Right to counsel
While a state may have many statutes, court decisions, or court rules governing appointment of counsel for a particular subject area, a "Key Development" is a statute/decision/rule that prevails over the others (example: a state high court decision finding a categorical right to counsel in guardianships cases takes precedence over a statute saying appointment in guardianship cases is discretionary).
Litigation, Abuse/Neglect/Dependency - Accused Parents
In Danforth v. State Department of Health & Welfare, 303 A.2d 794 (Me. 1973), a case preceding Lassiter v. Department of Social Services, 452 U.S. 18, 25 (1981) (which found no absolute Fourteenth Amendment right to counsel in termination of parental rights proceedings), the Supreme Judicial Court of Maine held that indigent parents had the right, under both the state and federal constitutions, to appointed counsel in state-initiated child neglect proceedings. In determining that there is a right to counsel in these civil proceedings, the court declared that "where the interest sought to be impinged by the State is the natural and fundamental right of the parents to the custody of their children, the minimal requirements of procedural due process include the right to have counsel appointed at State's expense when the parents are indigent and desire such counsel."
The Maine court first determined that a parent's right to raise children is a fundamental, substantive constitutional right. Finding that the right involved was fundamental, the court then looked at the nature of the proceeding to determine whether depriving the parents of counsel would violate their due process rights. The court cited the following characteristics of the neglect proceedings to support its holding that indigent parents have a due process right to counsel: the fact that the state can employ its full resources against the defendant parents; the complexity of neglect proceedings and the difficulty laypeople might have understanding them; the accusatory nature of the proceedings; and the fact that the parents view the removal of the children as punishment.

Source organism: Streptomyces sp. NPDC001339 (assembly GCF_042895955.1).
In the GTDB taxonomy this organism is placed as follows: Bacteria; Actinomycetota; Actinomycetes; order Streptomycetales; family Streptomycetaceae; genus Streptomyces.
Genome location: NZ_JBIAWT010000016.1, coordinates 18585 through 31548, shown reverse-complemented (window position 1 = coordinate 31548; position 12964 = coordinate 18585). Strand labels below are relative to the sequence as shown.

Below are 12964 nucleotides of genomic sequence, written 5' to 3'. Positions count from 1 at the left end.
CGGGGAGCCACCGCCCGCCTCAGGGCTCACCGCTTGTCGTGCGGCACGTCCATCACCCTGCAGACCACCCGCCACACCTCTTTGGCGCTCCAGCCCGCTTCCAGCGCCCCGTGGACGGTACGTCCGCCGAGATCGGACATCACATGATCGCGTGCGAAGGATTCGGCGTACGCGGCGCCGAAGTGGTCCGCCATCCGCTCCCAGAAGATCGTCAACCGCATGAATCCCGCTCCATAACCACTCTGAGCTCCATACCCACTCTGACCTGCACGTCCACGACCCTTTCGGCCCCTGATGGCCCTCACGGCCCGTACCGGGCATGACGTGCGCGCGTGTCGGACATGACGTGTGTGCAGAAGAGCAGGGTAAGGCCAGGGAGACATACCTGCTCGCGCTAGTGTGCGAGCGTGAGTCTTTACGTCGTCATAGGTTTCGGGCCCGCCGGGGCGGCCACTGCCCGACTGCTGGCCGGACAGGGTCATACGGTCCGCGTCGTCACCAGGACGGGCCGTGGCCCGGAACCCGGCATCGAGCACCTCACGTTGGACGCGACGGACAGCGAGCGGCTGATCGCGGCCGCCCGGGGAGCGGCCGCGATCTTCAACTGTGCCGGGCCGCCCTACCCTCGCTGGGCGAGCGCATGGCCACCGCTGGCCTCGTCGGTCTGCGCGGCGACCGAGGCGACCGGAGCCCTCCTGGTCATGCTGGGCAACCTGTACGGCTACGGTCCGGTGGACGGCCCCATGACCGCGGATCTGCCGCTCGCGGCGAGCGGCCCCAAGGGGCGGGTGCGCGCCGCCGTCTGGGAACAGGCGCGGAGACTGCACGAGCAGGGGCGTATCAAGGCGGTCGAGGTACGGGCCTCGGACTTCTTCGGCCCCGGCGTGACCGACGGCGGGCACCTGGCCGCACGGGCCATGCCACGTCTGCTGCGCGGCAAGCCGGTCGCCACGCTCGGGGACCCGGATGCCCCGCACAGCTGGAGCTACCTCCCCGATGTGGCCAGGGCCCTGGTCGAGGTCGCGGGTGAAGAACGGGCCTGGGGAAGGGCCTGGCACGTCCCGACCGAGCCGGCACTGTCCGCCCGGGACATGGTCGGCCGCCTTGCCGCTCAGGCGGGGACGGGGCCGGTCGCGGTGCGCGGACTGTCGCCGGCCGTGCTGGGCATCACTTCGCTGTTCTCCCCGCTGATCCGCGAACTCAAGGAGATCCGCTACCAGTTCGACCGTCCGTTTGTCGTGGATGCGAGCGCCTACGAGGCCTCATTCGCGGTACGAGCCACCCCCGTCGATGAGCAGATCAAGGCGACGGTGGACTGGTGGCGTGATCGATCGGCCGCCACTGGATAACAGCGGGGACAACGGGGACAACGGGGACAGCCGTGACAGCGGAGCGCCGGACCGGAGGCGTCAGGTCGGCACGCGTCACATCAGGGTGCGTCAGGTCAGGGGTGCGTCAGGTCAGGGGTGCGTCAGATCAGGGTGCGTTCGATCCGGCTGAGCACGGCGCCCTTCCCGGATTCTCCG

In one recent case, Danforth was cited as an example of "decisions where we have found that rights guaranteed by Maine's Declaration of Rights were more protective than those granted by the federal Bill of Rights ..." State v. Cadman, 476 A.2d 1148, 1152 n.6 (Me. 1984); see also In re T.B., 65 A.3d 1282 (Me. 2013) (stating that "A parent determined to be indigent has a due process right to appointed counsel at State expense in a child protection proceeding initiated by the State, unless the right is knowingly waived", and citing to Danforth).This suggests Danforth has been reaffirmed under the state constitution, and therefore is not affected by Lassiter.
If "yes", the established right to counsel or discretionary appointment of counsel is limited in some way, including any of: the only authority is a lower/intermediate court decision or a city council, not a high court or state legislature; there has been a subsequent case that has cast doubt; a statute is ambiguous; or the right or discretionary appointment is not for all types of individuals or proceedings within that category.
Appointment of Counsel: categorical Qualified: no